I was cycling to work, like I did on any other morning, when I had my crash. I call it ‘my crash’ because it was not an accident. The driver of a skip lorry driver turned left without checking his mirrors. The front wheels of the lorry knocked me off my bicycle, then the back wheels went over me and dragged me along the street.
As well as having a crushed pelvis, I was essentially bleeding to death. A London’s Air Ambulance crew member performed a life-saving procedure on me (called REBOA) there in the street. He inserted a small inflatable balloon into my femoral artery to stop the bleeding and buy me some time until I could reach an operating theatre. I woke up in hospital several days later. I know I was lucky to be alive, but my left leg had been amputated because the blood supply to it had been cut off in order to save my life.
It is strange to have what happened put into so few words when the impact has been so huge. But that day was just the start of my journey.
Today, I have several additional needs as a result of my injuries, not least a need for a decent prosthetic leg. There are other challenges to living my day-to-day life, which I may have taken for granted before my injuries. At the time of the crash, I was a normal 24-year-old, living in London, going out with my friends and enjoying life. I cannot be that carefree anymore. Some people seem to think that once an injured person is back on her feet then she must be fixed and can carry on as before. It’s not like that, my life has changed so much that I think of it in terms of before and after the crash.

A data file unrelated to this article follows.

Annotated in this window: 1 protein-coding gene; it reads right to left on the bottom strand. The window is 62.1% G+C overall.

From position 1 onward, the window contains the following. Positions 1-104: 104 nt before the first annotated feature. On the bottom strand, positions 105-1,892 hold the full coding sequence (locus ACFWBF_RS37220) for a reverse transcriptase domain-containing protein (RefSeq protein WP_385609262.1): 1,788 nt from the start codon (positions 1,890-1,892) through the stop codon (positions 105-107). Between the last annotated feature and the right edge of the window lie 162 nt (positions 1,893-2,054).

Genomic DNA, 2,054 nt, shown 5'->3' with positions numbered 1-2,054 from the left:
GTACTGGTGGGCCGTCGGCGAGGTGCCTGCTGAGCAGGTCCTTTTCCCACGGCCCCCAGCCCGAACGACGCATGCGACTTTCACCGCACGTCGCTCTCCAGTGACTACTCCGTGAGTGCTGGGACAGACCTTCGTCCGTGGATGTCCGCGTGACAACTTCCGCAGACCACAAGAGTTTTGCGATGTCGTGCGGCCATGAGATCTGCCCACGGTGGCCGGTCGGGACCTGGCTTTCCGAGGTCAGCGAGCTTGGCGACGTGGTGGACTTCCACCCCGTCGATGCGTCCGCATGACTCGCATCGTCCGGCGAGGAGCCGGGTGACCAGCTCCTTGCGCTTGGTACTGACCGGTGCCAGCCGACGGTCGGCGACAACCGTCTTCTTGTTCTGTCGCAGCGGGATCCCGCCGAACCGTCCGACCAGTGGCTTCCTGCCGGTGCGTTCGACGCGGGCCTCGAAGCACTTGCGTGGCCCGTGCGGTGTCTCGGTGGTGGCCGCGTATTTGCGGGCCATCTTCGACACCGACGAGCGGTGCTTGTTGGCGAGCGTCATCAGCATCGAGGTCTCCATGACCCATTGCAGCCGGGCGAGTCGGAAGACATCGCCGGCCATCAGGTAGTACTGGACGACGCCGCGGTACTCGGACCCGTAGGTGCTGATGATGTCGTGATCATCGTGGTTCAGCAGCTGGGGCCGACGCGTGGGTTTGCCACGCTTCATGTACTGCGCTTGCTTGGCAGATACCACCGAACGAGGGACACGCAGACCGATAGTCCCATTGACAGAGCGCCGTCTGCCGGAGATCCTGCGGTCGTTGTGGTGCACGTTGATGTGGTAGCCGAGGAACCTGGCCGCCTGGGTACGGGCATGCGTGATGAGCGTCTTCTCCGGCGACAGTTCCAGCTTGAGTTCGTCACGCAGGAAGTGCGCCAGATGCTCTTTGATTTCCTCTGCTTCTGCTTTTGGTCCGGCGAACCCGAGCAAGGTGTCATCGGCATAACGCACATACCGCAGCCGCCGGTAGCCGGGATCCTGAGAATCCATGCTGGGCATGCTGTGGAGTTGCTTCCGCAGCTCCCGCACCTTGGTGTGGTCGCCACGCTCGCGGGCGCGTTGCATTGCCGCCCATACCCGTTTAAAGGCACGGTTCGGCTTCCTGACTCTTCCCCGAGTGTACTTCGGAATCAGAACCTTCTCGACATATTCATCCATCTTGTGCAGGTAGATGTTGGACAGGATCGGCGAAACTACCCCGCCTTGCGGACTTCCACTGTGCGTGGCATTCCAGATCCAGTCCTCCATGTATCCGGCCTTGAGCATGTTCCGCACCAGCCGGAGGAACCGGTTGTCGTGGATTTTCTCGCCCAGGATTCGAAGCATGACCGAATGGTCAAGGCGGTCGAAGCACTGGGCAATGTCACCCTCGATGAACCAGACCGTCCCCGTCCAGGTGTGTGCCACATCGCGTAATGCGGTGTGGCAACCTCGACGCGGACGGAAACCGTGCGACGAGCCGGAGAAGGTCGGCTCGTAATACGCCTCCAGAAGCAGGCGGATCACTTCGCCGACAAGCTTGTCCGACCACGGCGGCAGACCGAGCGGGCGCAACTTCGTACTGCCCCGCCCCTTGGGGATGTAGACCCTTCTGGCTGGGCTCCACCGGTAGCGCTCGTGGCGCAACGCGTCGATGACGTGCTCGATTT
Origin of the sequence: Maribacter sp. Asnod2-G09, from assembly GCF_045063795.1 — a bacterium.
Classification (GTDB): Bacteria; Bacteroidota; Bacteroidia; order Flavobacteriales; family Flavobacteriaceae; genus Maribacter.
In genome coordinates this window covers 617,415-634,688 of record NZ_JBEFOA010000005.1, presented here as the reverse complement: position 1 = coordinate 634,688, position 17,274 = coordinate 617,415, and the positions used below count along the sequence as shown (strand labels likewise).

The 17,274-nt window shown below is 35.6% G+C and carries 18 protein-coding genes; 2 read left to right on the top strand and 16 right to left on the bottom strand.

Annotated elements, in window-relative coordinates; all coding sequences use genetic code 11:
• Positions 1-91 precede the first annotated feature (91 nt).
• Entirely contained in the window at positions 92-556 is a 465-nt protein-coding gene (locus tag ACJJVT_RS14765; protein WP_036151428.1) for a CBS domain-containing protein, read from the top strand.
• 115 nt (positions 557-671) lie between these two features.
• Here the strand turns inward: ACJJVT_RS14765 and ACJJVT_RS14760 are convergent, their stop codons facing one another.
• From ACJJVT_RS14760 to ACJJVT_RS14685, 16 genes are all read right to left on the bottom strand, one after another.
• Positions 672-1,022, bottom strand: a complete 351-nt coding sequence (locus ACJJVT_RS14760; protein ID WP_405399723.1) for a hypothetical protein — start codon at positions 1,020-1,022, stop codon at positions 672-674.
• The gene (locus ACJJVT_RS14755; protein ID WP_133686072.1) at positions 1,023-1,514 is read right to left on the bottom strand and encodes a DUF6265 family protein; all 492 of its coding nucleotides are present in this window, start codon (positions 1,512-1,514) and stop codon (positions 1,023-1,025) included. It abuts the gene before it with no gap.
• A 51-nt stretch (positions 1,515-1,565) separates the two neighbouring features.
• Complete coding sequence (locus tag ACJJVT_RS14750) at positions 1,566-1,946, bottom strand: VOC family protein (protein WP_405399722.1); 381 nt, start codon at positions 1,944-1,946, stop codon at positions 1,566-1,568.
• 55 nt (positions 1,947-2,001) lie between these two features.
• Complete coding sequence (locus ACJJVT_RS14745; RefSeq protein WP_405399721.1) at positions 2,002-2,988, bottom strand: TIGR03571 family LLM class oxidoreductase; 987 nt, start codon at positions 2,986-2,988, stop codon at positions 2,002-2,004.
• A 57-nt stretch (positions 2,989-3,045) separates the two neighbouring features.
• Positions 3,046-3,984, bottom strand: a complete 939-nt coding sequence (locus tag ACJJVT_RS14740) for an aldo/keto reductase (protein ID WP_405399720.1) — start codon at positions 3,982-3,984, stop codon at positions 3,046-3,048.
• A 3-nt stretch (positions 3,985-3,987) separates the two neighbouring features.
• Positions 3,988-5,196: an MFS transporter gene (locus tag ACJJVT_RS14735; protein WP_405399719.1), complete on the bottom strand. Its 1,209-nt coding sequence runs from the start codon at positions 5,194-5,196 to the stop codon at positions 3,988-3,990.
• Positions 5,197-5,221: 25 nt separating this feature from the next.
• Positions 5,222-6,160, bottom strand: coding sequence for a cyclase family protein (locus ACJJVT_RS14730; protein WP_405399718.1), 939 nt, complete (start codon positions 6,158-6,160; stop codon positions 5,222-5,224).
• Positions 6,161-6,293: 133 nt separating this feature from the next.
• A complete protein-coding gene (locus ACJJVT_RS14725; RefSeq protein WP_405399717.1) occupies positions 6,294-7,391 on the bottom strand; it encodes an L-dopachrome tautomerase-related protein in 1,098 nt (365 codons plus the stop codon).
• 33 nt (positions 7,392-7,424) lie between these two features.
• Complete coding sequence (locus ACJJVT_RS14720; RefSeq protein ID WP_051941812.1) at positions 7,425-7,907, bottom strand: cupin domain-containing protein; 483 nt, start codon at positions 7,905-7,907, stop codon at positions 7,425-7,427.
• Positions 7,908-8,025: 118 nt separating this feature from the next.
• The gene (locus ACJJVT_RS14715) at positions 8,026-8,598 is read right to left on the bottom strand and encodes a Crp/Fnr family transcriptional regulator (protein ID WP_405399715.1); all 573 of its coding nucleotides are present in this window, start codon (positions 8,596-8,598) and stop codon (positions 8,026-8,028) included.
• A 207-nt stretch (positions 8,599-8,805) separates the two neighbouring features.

Nonetheless, I have been able to get my life back on track.
The established justice system in this country means that the insurance for the skip lorry driver provided the financial support I need. Had it not, the taxpayer would be paying to replace my prosthetic leg every few years. The NHS-provided leg would not be as sophisticated as the one I have now, and it would not be as tailored to my body. I am also grateful that the financial support I have affords me to manage my pain and mobility with physical therapies. All the details of my needs were examined by the court and the necessary funds were fought for.
It is not possible to turn back time, but the law has enabled me to get back to a good life.
I speak about my experience in the new film for the Rebuilding Shattered Lives campaign which aims to ensure that the law which helps victims of negligence is not eroded. Sadly, the civil legal system often comes under attack from those who are not willing to pay for their negligence.
I was crossing the junction that morning and fell victim to the skip lorry driver’s negligence, but it could have been anybody. It could have been you. Please take a few minutes to look at the Rebuilding Shattered Lives website to find out more about why we should all care about protecting the law.